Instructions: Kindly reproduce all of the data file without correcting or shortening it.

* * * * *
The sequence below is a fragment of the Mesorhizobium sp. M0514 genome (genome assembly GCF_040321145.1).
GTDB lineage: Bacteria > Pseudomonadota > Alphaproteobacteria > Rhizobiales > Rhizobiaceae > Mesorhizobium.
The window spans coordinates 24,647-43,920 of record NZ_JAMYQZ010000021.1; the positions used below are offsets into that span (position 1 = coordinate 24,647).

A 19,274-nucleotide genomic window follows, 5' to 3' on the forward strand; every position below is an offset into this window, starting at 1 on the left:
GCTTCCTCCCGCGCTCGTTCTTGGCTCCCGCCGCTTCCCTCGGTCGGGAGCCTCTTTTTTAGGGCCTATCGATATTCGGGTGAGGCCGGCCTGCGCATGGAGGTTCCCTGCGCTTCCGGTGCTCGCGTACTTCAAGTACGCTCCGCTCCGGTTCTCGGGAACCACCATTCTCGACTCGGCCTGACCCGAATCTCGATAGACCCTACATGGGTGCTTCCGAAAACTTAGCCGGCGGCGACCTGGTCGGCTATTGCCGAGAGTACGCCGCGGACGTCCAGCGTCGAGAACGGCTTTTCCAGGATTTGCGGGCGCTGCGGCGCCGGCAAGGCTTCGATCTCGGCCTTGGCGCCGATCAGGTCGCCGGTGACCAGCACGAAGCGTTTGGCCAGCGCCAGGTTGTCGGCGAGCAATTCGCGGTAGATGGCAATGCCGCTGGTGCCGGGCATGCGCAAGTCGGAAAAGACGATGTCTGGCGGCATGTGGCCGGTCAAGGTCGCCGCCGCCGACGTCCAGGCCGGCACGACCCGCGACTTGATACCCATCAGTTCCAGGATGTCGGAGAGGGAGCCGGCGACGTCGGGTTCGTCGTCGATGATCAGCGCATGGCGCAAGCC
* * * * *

The sequence below is a fragment of the Mesorhizobium sp. M0514 genome (genome assembly GCF_040321145.1).
GTDB lineage: Bacteria > Pseudomonadota > Alphaproteobacteria > Rhizobiales > Rhizobiaceae > Mesorhizobium.
The window spans coordinates 24,647-43,920 of record NZ_JAMYQZ010000021.1; the positions used below are offsets into that span (position 1 = coordinate 24,647).

A 19,274-nucleotide genomic window follows, 5' to 3' on the forward strand; every position below is an offset into this window, starting at 1 on the left:
GCTTCCTCCCGCGCTCGTTCTTGGCTCCCGCCGCTTCCCTCGGTCGGGAGCCTCTTTTTTAGGGCCTATCGATATTCGGGTGAGGCCGGCCTGCGCATGGAGGTTCCCTGCGCTTCCGGTGCTCGCGTACTTCAAGTACGCTCCGCTCCGGTTCTCGGGAACCACCATTCTCGACTCGGCCTGACCCGAATCTCGATAGACCCTACATGGGTGCTTCCGAAAACTTAGCCGGCGGCGACCTGGTCGGCTATTGCCGAGAGTACGCCGCGGACGTCCAGCGTCGAGAACGGCTTTTCCAGGATTTGCGGGCGCTGCGGCGCCGGCAAGGCTTCGATCTCGGCCTTGGCGCCGATCAGGTCGCCGGTGACCAGCACGAAGCGTTTGGCCAGCGCCAGGTTGTCGGCGAGCAATTCGCGGTAGATGGCAATGCCGCTGGTGCCGGGCATGCGCAAGTCGGAAAAGACGATGTCTGGCGGCATGTGGCCGGTCAAGGTCGCCGCCGCCGACGTCCAGGCCGGCACGACCCGCGACTTGATACCCATCAGTTCCAGGATGTCGGAGAGGGAGCCGGCGACGTCGGGTTCGTCGTCGATGATCAGCGCATGGCGCAAGCC